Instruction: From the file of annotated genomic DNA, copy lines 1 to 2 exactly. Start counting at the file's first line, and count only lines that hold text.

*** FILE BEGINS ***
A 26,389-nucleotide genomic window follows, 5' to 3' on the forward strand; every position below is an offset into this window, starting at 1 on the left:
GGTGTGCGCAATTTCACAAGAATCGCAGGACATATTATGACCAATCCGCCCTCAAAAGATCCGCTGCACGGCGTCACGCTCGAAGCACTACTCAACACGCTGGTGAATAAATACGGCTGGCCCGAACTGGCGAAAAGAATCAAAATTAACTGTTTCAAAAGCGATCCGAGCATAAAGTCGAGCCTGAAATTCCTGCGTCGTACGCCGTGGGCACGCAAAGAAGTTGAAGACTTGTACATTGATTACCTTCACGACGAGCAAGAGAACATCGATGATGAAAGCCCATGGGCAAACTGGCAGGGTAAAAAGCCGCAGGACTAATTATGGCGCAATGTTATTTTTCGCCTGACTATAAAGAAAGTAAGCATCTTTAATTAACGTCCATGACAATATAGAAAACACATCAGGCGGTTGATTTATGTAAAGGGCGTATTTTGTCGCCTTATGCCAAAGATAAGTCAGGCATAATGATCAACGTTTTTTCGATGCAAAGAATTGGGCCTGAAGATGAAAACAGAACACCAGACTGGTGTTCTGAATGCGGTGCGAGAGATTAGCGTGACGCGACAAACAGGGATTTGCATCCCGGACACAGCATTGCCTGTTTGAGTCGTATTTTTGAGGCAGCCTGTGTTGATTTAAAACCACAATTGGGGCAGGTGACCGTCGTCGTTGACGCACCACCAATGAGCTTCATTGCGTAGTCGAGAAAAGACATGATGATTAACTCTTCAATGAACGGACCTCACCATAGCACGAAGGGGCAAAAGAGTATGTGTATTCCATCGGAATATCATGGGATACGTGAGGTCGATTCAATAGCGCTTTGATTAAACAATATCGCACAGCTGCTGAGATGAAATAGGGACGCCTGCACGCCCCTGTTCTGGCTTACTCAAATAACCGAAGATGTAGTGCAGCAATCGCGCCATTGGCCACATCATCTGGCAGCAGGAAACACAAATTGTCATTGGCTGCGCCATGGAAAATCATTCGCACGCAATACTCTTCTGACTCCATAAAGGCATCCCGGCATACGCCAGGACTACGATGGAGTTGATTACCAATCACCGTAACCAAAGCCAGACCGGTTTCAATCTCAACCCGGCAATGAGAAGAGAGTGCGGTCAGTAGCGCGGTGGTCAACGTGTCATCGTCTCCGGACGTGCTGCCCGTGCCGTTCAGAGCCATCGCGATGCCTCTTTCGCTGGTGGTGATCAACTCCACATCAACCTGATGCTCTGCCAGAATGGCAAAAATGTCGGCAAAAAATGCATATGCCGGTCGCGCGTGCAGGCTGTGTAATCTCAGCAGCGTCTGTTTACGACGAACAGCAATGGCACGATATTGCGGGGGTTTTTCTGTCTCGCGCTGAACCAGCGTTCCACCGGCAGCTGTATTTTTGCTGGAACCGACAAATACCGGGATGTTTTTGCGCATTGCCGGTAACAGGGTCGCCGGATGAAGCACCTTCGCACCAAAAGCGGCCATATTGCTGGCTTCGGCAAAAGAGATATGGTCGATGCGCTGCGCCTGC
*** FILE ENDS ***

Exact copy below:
A 26,389-nucleotide genomic window follows, 5' to 3' on the forward strand; every position below is an offset into this window, starting at 1 on the left:
GGTGTGCGCAATTTCACAAGAATCGCAGGACATATTATGACCAATCCGCCCTCAAAAGATCCGCTGCACGGCGTCACGCTCGAAGCACTACTCAACACGCTGGTGAATAAATACGGCTGGCCCGAACTGGCGAAAAGAATCAAAATTAACTGTTTCAAAAGCGATCCGAGCATAAAGTCGAGCCTGAAATTCCTGCGTCGTACGCCGTGGGCACGCAAAGAAGTTGAAGACTTGTACATTGATTACCTTCACGACGAGCAAGAGAACATCGATGATGAAAGCCCATGGGCAAACTGGCAGGGTAAAAAGCCGCAGGACTAATTATGGCGCAATGTTATTTTTCGCCTGACTATAAAGAAAGTAAGCATCTTTAATTAACGTCCATGACAATATAGAAAACACATCAGGCGGTTGATTTATGTAAAGGGCGTATTTTGTCGCCTTATGCCAAAGATAAGTCAGGCATAATGATCAACGTTTTTTCGATGCAAAGAATTGGGCCTGAAGATGAAAACAGAACACCAGACTGGTGTTCTGAATGCGGTGCGAGAGATTAGCGTGACGCGACAAACAGGGATTTGCATCCCGGACACAGCATTGCCTGTTTGAGTCGTATTTTTGAGGCAGCCTGTGTTGATTTAAAACCACAATTGGGGCAGGTGACCGTCGTCGTTGACGCACCACCAATGAGCTTCATTGCGTAGTCGAGAAAAGACATGATGATTAACTCTTCAATGAACGGACCTCACCATAGCACGAAGGGGCAAAAGAGTATGTGTATTCCATCGGAATATCATGGGATACGTGAGGTCGATTCAATAGCGCTTTGATTAAACAATATCGCACAGCTGCTGAGATGAAATAGGGACGCCTGCACGCCCCTGTTCTGGCTTACTCAAATAACCGAAGATGTAGTGCAGCAATCGCGCCATTGGCCACATCATCTGGCAGCAGGAAACACAAATTGTCATTGGCTGCGCCATGGAAAATCATTCGCACGCAATACTCTTCTGACTCCATAAAGGCATCCCGGCATACGCCAGGACTACGATGGAGTTGATTACCAATCACCGTAACCAAAGCCAGACCGGTTTCAATCTCAACCCGGCAATGAGAAGAGAGTGCGGTCAGTAGCGCGGTGGTCAACGTGTCATCGTCTCCGGACGTGCTGCCCGTGCCGTTCAGAGCCATCGCGATGCCTCTTTCGCTGGTGGTGATCAACTCCACATCAACCTGATGCTCTGCCAGAATGGCAAAAATGTCGGCAAAAAATGCATATGCCGGTCGCGCGTGCAGGCTGTGTAATCTCAGCAGCGTCTGTTTACGACGAACAGCAATGGCACGATATTGCGGGGGTTTTTCTGTCTCGCGCTGAACCAGCGTTCCACCGGCAGCTGTATTTTTGCTGGAACCGACAAATACCGGGATGTTTTTGCGCATTGCCGGTAACAGGGTCGCCGGATGAAGCACCTTCGCACCAAAAGCGGCCATATTGCTGGCTTCGGCAAAAGAGATATGGTCGATGCGCTGCGCCTGC